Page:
Kimberly J. Rask, M.D., PhD is the chief data officer at Alliant Health Solutions, which is a nonprofit companythat supports quality improvement in public sector health care programs under Medicare, Medicaid and End-Stage Renal Disease (ESRD) Networks across the Southeastern U.S. Dr. Rask is a primary care physician andhealth economist.
She also holds joint appointments in health policy and management and medicine at EmoryUniversity. Dr. Rask has published book chapters and peer-reviewed articles on primary care practice, quality improvement, and outcomes measurement. With more than 20 years of experience in quality research and practice, she also serves on national expert panels on value-based purchasing programs and quality measurement.
The Value-based Payment Modifier (VM) is a relatively new pay-for- performance program that is being used by CMS to pay physicians in part based on how their quality and cost compare to other physicians. It is similar to other pay-for- performance initiatives for hospitals, nursing homes, and home health agencies – and it is part of a larger effort by public and private payers to control health care costs.
Although the VM started as part of the Affordable Care Act (ACA), more recent federal legislation has expanded its reach. Medicare uses the VM program to adjust physician pay based on quality and cost measures, which vary by specialty. The reimbursement rates for 2016 are based on 2014 Physician Quality Reporting System (PQRS) data.
There are more than 250 quality metrics. Eligible providers are required to select a number of metrics –typically nine – to report. Failure to report PQRS measures can result in a penalty that is applied to all Medicare payments for the entire year. The program is revenue-neutral, so physicians who score well receive higher payments while physicians who have relatively lower scores receive lower payments.
In 2016, only medical groups with 10 or more eligible professionals will be subject to the program. In 2016, all eligible groups could receive a bonus – but only groups with 100 or more eligible professionals face a penalty in 2016. By 2017, the program is scheduled to apply to all Medicare physicians. Of the nearly 14,000 physician groups that will subject to the VM program in 2016, less than one percent – only 128 groups that include about 4,300 physicians – will receive Medicare bonuses of either 16 or 32 percent; the higher increase will go to the practices with the most high-risk patients.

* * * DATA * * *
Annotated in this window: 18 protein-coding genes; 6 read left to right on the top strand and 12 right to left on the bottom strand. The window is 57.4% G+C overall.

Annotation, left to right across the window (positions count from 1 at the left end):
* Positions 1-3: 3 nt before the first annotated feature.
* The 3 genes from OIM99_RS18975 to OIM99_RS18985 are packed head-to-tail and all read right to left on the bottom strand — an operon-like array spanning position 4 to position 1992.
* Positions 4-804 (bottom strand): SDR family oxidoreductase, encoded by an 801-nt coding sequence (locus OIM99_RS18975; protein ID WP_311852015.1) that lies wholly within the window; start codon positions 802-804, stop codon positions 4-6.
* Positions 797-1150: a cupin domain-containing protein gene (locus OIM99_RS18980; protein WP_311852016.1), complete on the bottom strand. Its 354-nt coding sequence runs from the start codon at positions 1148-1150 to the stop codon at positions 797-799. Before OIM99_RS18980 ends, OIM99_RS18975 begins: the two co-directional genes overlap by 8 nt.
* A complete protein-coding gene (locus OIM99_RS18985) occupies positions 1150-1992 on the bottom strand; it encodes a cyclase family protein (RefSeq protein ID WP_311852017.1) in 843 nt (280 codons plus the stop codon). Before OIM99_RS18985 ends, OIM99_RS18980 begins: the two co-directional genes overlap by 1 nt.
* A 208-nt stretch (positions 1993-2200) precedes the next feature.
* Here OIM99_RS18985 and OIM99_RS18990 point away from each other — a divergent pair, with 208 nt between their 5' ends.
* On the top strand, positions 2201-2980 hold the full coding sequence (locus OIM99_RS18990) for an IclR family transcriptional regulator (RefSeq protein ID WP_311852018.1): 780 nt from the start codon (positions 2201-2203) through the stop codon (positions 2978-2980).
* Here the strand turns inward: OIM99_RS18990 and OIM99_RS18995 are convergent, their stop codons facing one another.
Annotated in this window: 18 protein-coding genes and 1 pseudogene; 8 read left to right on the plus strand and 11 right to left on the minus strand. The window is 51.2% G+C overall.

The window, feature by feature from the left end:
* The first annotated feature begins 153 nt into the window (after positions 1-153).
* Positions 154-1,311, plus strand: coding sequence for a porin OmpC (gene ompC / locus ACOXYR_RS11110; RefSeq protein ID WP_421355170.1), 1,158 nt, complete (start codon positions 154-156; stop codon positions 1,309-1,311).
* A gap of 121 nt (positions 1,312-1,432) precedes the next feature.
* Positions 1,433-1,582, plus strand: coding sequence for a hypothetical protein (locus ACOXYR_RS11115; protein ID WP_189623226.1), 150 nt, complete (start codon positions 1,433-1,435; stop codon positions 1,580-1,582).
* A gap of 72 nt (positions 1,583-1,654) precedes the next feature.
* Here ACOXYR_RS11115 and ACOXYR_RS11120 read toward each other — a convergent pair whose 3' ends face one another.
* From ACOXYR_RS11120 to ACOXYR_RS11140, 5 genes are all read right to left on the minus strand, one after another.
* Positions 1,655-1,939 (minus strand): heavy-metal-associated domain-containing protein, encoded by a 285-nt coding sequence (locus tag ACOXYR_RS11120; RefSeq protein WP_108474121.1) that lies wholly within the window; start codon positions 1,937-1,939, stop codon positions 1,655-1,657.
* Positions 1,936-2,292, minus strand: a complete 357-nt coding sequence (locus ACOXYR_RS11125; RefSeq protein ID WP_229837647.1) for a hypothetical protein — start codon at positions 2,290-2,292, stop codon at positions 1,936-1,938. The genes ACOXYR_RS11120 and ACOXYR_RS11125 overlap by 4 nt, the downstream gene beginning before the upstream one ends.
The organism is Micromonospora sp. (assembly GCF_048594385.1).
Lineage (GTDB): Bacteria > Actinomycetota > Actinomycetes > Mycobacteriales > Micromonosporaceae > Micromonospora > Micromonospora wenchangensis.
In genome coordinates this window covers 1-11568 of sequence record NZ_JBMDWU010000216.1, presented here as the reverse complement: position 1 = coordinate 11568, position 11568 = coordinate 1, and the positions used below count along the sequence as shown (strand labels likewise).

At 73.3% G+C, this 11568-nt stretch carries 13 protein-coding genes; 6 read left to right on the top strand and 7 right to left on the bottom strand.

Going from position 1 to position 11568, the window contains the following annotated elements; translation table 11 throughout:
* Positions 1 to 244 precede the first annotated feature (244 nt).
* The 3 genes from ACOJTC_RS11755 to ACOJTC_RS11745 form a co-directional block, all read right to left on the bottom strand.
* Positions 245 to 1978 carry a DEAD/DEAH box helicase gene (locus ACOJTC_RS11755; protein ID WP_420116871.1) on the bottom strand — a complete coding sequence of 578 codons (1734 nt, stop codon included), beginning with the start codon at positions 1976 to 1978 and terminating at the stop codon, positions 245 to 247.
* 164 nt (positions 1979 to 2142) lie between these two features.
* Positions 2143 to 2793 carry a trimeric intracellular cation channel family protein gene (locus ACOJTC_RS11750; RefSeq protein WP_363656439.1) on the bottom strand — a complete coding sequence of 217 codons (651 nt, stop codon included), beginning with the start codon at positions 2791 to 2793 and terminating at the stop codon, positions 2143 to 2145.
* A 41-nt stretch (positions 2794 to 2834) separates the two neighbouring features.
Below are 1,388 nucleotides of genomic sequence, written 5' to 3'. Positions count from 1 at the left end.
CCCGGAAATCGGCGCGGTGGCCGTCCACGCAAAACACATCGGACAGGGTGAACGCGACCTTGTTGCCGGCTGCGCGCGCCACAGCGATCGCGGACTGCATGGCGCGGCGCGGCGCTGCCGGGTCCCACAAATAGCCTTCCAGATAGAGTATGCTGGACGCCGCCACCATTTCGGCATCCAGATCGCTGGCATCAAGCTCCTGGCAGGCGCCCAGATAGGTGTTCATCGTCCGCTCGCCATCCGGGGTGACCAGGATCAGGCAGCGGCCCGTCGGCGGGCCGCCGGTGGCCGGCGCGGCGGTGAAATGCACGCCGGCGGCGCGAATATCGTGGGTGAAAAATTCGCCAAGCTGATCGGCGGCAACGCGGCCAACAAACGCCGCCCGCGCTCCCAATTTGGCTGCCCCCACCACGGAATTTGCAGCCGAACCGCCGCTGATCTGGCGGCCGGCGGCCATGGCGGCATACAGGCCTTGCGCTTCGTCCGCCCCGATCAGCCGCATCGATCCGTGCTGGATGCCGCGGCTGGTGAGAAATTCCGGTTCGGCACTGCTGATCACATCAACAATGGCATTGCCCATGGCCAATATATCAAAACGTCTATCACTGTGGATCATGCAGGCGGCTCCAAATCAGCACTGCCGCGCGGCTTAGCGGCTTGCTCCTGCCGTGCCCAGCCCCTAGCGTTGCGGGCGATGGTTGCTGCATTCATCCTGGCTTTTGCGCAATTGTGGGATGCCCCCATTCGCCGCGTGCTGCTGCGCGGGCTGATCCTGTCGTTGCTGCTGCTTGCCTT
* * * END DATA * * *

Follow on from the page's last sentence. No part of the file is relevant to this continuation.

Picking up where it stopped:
Meanwhile, more than 5,400 groups that include more than 130,000 physicians will see a two percent pay cut for failing to submit their data. And nearly 60 groups that include more than 10,000 physicians will see a pay cut of one percent or two percent because their quality measures were too low. Under the MACRA legislation that passed in 2015 that permanently replaced the Medicare sustainable growth rate (SGR) formula, the VM will become one component of a new consolidated performance score. There will be two payment options for physicians.
Physicians who participate in Alternative Payment Models (e.g., some types of ACOs) will be eligible for an automatic five percent incentive payment every year. Physicians who are not participating in an APM will receive incentives or be subjected to penalties of up to nine percent based on how they perform relative to other physicians on PQRS measures, their use of EHR, quality improvement efforts, and the cost of care for their patients. Since this “new” payment program is similar to the existing VM program, preparing physician practices for success with today’s VM will position practices for success in the future.
There are several programs that available to assist physician practices with accurate quality reporting and quality improvement, which includes Alliant Quality (www.alliantquality.org) in Georgia.
Dr. Kimberly Rask, MD, Alliant Health Solutions